Tuesday, December 6, 2011

A Look Inside

Once again, the novelty of GoogleDocs amuses me. I got an email this evening that a student had shared an assignment that's been missing for a while, and so I clicked over to see what he had done. To my surprise, when I opened the document, he was still composing it, and I watched as the third paragraph appeared at an excruciating slow pace.

It revealed quite a bit about his writing process, though. He is a distracted kid-- it's hard for him to get started on an assignment and hard to sustain his attention. He also embraces any sidetrack he can while attempting to complete a task; sharpening a pencil, getting a tissue, throwing away a piece of paper, all become top priorities.

I know that's why he shared the document with me before he was done; it was a way to avoid actually doing any writing. As I monitored his composition, I also noticed that he was a stickler about spelling. If something was misspelled, he would sometimes go back to it within a word or two, which indicated that he had to be re-reading a lot, but most often, he would try to fix it right away.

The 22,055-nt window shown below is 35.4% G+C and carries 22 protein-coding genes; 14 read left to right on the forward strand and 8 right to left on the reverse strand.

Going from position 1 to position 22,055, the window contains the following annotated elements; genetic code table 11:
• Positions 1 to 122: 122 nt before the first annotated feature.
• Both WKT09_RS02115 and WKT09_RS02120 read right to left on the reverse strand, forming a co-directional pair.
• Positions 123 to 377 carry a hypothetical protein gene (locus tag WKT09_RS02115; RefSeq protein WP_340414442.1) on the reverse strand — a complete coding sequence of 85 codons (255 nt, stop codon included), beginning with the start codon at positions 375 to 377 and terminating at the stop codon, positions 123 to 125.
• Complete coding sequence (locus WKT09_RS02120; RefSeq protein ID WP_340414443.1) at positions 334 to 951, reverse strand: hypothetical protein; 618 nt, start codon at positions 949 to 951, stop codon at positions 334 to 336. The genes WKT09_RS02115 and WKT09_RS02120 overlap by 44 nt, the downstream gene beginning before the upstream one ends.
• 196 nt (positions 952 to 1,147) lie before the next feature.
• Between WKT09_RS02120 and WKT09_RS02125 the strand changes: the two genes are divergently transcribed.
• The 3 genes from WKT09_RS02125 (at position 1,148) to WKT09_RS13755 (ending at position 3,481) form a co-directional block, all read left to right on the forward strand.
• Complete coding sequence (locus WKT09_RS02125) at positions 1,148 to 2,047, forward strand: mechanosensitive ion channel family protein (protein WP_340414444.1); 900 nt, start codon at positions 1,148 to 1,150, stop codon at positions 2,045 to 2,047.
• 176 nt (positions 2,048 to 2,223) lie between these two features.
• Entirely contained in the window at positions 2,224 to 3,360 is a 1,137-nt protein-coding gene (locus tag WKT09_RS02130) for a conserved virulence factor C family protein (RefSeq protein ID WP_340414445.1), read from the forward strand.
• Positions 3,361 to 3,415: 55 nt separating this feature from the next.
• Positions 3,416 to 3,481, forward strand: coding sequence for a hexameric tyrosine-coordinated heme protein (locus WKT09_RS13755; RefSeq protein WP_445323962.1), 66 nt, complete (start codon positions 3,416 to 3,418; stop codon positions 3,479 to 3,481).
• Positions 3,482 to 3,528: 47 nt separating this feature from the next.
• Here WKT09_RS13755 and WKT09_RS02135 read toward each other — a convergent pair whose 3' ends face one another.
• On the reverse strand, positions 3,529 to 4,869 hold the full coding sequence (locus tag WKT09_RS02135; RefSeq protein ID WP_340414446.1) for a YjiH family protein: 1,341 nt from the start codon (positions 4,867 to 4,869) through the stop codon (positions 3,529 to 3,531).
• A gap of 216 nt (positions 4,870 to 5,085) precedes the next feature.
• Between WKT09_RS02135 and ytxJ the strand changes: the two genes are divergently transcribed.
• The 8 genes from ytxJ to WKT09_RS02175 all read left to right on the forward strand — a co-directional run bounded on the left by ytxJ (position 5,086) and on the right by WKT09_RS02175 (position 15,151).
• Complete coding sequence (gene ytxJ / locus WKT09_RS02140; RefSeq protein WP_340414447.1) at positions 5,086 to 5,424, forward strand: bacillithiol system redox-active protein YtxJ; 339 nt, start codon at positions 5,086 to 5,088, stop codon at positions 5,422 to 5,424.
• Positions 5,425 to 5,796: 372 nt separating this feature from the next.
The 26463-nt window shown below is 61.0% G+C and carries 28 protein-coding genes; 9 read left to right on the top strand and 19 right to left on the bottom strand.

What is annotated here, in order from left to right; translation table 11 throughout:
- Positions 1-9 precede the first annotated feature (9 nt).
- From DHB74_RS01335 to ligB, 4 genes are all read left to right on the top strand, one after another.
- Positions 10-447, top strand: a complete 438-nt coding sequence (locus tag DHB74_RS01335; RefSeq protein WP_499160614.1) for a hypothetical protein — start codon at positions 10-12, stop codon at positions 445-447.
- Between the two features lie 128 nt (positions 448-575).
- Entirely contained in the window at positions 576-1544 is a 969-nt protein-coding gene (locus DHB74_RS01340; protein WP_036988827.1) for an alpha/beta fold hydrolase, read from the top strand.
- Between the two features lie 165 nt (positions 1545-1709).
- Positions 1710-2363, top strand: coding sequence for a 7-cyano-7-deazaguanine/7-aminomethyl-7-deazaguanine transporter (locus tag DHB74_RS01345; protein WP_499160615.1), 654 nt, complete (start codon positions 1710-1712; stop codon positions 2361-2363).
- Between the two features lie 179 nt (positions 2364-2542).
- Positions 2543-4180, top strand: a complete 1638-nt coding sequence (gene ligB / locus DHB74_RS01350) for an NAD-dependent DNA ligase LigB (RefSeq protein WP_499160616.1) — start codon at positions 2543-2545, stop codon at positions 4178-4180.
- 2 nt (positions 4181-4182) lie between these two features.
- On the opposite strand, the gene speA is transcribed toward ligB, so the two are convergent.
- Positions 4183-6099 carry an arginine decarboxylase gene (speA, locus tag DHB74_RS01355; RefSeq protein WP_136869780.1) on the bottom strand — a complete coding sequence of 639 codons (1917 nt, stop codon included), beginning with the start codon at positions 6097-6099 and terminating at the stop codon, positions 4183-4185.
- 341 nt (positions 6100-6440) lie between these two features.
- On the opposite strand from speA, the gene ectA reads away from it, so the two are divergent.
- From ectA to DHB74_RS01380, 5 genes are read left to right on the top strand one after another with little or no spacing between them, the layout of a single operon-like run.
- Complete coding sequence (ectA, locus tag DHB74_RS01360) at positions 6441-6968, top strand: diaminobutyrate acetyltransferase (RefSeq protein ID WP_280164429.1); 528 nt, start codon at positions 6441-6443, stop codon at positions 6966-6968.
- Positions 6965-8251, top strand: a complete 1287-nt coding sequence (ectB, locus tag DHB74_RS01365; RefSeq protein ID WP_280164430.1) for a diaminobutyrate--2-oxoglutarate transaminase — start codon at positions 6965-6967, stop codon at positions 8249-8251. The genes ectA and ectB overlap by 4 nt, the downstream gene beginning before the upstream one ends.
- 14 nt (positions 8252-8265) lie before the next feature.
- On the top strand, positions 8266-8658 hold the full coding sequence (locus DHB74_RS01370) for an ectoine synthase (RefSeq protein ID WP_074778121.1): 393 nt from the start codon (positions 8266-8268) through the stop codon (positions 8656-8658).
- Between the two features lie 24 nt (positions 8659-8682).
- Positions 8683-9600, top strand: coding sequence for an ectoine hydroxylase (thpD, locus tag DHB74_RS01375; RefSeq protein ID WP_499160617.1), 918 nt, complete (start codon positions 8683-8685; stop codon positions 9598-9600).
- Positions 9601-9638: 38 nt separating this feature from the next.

I watched in fascination as he typed stratigys, and then stratageys, and then stratigeys, until finally, unable to stand it any longer, I placed my cursor on the word and fixed it myself. An instant message popped up a second later thanking me. I replied with encouragement, "You're doing great! Keep going!" but told him I was signing off and would check in later. It had taken him two minutes to type a single word, and I just couldn't watch anymore.

Later I imagined what it would be like for someone observing me as I write. I'm sure it would be maddening in its own way. Writing is hard, and the only thing that makes it easier is to stick with it. How do you teach that?

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